NIST Framework: Not Just for Government Contracts

NIST Framework: Not Just for Government Contracts

The National Institute of Standards and Technology (NIST) is a guiding light to help companies understand appropriate levels of security when working with government data and for every company looking to stay secure. If you’re planning to work on federal contracts or upgrading your security measures, gaining an understanding of the NIST Framework is a must. 

More than 30% of U.S. companies use the NIST Framework as their standard for cybersecurity. The Framework outlines industry standards and best practices to help enterprises protect against cybersecurity risks and provides a common language that allows all staff members and external vendors to develop a shared understanding of cybersecurity processes and procedures. 

The Framework is broken down into five primary functions: Identify, Protect, Detect, Respond, and Recover.


The Identify function in the NIST Framework drives an organization to understand where its cybersecurity risk is in regards to its systems, people, assets, and data. Example outcomes of the Identify step include building an asset management system, developing a vendor database with audit information, and developing a risk tolerance level within supply chains. 


The Protect element of the NIST Framework focuses on adequate safeguards to ensure the delivery of critical infrastructure and connectivity. In addition, Protect guidelines support the ability to limit or contain the impact of a potential cybersecurity event. Expected outcomes are developing an identity management system, building protocols and policies for remote access, employee training, and implementing role-based access control.


The Detect component of the NIST Framework defines how organizations monitor cybersecurity events and respond. The expected outcome of the implementation is a system to detect and report anomalies across the network and the steps an organization takes to verify functioning event detection.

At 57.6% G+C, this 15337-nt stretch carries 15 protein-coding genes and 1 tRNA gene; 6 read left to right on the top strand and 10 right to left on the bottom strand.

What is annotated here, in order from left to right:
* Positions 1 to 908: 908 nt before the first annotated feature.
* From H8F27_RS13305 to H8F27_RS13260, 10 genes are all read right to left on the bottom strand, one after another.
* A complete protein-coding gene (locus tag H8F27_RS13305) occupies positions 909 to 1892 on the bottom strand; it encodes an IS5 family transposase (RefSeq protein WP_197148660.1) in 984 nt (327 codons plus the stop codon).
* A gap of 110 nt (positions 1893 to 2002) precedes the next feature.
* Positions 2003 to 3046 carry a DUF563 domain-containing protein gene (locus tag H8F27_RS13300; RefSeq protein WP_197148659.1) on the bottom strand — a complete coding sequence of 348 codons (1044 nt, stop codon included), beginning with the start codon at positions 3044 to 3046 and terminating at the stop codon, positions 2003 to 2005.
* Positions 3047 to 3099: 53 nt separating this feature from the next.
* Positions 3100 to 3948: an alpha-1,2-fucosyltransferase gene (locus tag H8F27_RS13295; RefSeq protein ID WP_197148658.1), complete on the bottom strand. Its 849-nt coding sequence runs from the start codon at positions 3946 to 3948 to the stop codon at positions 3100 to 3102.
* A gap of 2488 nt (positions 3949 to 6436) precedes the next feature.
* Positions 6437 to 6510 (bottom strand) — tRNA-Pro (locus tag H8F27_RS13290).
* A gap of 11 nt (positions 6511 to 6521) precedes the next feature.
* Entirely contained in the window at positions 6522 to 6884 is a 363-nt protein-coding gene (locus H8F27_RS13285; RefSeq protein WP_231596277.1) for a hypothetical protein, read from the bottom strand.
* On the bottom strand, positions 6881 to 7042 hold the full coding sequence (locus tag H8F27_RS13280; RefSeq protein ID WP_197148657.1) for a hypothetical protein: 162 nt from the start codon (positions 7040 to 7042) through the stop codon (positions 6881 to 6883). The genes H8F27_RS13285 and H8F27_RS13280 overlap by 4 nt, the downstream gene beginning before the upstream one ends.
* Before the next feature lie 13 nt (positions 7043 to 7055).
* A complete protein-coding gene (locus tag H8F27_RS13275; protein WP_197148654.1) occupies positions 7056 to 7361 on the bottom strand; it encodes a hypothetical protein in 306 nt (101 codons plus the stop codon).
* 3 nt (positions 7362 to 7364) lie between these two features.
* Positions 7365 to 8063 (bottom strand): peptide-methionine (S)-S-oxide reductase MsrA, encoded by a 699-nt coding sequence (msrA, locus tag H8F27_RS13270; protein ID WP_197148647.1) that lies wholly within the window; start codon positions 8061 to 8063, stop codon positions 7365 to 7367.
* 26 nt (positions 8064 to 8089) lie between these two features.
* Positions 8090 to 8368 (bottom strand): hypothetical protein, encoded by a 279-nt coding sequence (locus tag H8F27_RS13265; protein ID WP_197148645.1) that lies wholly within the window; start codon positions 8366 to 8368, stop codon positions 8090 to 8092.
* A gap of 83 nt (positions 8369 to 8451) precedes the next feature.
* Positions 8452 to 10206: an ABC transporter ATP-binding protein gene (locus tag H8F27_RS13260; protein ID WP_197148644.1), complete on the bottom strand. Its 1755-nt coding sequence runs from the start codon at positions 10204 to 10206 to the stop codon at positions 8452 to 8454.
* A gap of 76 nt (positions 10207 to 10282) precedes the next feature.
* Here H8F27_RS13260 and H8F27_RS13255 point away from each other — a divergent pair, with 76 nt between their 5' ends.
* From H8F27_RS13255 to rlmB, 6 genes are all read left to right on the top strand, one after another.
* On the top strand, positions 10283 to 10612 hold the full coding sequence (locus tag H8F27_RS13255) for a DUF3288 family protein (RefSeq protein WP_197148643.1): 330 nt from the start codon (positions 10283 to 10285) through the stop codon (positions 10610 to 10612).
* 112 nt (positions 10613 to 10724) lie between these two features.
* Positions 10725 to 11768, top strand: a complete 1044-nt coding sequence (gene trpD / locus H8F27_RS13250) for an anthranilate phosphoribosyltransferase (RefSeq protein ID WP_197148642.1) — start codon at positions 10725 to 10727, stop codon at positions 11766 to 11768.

Detection without action is useless when it comes to information security. The Respond section of the NIST Framework guides appropriate activities when a cybersecurity incident is detected. Expected outcomes include ensuring a response is taken, documenting what’s happened, notifying appropriate parties (internal stakeholders, customers, law enforcement, etc.), and supporting recovery activities that include an analysis of the event.


The final piece of the NIST Framework is recovery. The Recover function identities the steps needed to have a swift recovery to normal business operations to reduce the impact of a cybersecurity event. Part of recovery includes developing processes designed to restore from backups, testing of the backup system, and continuous improvement in the recovery systems.

Putting the NIST Framework to Work for You

Although the NIST Framework is a high-level overview of the processes required to work with the federal government, the guidelines are very appropriate for all types of organizations to follow. As remote and hybrid work drives ransomware, organizations must plan and prepare.

InfoSystems’ cybersecurity experts have decades of experience in protecting businesses from cyber attacks. Coupling their industry-leading knowledge of best-practice guidelines like the NIST Framework with next-gen technology solutions from partners like IBM and Red Hat, our team is able to map out fully integrated cybersecurity programs that ensure organizations can run smoothly, efficiently, and securely. 

If your enterprise is ready to discuss the implementation of the NIST Framework, contact us today.

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